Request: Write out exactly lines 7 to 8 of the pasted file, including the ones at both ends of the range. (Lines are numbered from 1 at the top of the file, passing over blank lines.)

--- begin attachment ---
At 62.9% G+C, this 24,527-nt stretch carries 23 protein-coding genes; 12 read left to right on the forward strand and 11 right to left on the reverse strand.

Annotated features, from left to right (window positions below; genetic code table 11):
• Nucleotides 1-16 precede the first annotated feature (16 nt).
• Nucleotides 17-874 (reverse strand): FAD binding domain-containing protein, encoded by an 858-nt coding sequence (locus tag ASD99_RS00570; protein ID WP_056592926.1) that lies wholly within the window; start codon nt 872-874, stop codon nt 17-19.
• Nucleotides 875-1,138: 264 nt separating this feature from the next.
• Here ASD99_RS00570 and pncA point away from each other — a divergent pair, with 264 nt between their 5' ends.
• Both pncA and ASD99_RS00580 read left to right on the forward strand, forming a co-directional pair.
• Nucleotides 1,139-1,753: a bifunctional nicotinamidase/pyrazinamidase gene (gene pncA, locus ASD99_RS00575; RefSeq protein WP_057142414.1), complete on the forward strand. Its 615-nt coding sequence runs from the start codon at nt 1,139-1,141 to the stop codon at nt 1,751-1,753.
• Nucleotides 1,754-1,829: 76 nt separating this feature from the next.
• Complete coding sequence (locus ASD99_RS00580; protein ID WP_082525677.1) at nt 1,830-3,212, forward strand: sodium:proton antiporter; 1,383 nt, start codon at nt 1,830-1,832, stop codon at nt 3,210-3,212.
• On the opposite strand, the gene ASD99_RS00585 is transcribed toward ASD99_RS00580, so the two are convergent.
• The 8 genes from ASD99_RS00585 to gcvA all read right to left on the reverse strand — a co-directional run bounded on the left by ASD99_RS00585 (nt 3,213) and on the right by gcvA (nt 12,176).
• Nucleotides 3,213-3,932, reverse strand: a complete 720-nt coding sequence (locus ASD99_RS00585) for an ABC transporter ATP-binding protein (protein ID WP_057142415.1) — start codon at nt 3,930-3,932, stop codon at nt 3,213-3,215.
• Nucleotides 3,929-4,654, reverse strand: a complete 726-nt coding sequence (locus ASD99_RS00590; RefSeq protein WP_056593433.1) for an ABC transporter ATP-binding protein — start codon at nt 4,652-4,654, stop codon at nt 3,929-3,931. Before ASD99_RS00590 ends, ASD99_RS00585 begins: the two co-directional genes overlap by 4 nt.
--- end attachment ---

• Both pncA and ASD99_RS00580 read left to right on the forward strand, forming a co-directional pair.
• Nucleotides 1,139-1,753: a bifunctional nicotinamidase/pyrazinamidase gene (gene pncA, locus ASD99_RS00575; RefSeq protein WP_057142414.1), complete on the forward strand. Its 615-nt coding sequence runs from the start codon at nt 1,139-1,141 to the stop codon at nt 1,751-1,753.